There are bits about the different kinds of bits (like http://www.amazon
.com/The-Ultimate-Book-Horse-Bits/dp/1628737379/ref=sr_1_1?ie=UTF8&qid=1384298304&sr=8-1&keywords=book+on+horse+bits ) , and there are books about how to (re) train the mouth/balance (like http://www.amazon.com/Twisted-Truths-Modern-Dressage-Alternative-ebook/dp/B00B0SA9CA/ref=sr_1_1?ie=UTF8&qid=1384298342&sr=8-1&keywords=philippe+karl ).
I have learn by training by masters for many years, and experimenting. Horses with problems must be restarted from the beginning. That means lungeing from a caveson, learning (with work in hand first) HOW to RESPOND to our ACTIONS. Learning how to be balanced/how to mobilize the jaw/how to teach the horse to seek fdo METHODICALLY. Almost always (in today's world) the snaffle is used for longitudinal flexion (which is not its intension). The snaffle and the curb have totally different uses. And too many things horses are happy with a bit when they get submission, rather than specific RESPONSES. That means the rider have CALCULATED tact and timing as well as TRAINING METHODOLOGY. This was true until the 80s, when submission and longitudinal flexion became the driving forces.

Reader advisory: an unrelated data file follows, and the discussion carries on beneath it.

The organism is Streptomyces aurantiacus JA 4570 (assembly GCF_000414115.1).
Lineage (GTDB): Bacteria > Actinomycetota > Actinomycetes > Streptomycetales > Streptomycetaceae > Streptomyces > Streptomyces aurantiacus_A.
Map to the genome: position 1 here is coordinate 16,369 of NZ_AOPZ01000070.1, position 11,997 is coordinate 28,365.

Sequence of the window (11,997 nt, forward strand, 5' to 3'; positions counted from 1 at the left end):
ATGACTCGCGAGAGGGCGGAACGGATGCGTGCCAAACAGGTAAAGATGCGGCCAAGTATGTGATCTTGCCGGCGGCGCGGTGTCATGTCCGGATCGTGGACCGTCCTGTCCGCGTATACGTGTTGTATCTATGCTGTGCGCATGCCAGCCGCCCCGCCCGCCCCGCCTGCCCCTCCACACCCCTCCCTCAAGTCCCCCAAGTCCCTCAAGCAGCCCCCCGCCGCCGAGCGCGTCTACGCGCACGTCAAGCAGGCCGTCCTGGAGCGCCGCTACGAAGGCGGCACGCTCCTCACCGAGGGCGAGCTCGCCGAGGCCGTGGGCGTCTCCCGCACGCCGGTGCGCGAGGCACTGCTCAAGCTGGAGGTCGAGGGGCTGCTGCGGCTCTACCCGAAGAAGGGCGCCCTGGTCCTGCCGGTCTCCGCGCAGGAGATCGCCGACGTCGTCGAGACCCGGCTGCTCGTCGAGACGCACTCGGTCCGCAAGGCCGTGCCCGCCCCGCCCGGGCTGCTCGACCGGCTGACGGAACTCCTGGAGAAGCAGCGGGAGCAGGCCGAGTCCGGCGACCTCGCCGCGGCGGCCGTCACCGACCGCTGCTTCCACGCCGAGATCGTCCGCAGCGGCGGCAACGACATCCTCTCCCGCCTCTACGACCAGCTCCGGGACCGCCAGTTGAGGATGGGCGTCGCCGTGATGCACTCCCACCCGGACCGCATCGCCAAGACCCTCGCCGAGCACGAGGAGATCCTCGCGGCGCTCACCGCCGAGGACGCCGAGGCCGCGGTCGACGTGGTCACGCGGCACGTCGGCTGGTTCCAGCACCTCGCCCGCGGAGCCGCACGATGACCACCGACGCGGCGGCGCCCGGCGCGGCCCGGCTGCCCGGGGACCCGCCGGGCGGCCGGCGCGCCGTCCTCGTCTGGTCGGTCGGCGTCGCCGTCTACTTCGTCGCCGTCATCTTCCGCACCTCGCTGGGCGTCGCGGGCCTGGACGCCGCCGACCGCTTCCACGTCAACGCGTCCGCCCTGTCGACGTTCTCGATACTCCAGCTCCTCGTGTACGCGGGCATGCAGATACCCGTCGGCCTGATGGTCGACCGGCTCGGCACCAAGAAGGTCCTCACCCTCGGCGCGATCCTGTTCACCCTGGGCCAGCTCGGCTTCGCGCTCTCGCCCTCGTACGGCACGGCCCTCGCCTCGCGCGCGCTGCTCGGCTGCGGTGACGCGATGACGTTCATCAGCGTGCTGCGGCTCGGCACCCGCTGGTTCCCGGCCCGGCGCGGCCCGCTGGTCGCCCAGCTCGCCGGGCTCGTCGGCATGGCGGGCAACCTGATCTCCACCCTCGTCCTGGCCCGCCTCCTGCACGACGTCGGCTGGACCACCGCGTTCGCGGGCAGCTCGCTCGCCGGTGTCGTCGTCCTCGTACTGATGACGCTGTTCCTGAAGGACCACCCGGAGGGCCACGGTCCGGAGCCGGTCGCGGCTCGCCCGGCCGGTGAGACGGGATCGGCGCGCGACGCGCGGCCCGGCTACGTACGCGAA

Although horses may toss there heads/etc because of previous poor training, it is up to the new rider to start with education and teach the horse how to properly respond. It is a methodical process from in hand (even w/o bits) to proper lateral flexion to gradual longitudinal flexion